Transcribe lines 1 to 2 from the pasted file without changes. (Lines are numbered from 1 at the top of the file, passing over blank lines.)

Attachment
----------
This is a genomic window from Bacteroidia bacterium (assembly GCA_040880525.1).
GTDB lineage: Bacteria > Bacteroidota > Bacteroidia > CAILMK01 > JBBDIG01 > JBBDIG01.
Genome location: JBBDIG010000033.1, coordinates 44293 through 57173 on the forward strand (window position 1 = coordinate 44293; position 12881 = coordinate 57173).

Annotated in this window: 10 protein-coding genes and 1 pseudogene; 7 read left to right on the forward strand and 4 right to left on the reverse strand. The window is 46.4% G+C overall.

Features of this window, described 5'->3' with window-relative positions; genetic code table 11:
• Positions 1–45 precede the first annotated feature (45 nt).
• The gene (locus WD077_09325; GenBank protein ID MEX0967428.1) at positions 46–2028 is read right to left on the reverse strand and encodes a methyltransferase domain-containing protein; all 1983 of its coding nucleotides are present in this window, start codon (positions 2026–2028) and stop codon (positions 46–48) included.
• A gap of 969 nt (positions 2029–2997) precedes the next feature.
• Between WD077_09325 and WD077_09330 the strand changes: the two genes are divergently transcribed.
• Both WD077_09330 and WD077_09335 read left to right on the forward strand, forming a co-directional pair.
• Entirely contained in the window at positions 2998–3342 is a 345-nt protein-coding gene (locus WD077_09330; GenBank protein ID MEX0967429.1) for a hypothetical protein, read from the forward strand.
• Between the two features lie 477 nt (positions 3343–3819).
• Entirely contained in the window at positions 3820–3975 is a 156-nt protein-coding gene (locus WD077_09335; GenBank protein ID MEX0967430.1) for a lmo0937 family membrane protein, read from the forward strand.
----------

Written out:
This is a genomic window from Bacteroidia bacterium (assembly GCA_040880525.1).
GTDB lineage: Bacteria > Bacteroidota > Bacteroidia > CAILMK01 > JBBDIG01 > JBBDIG01.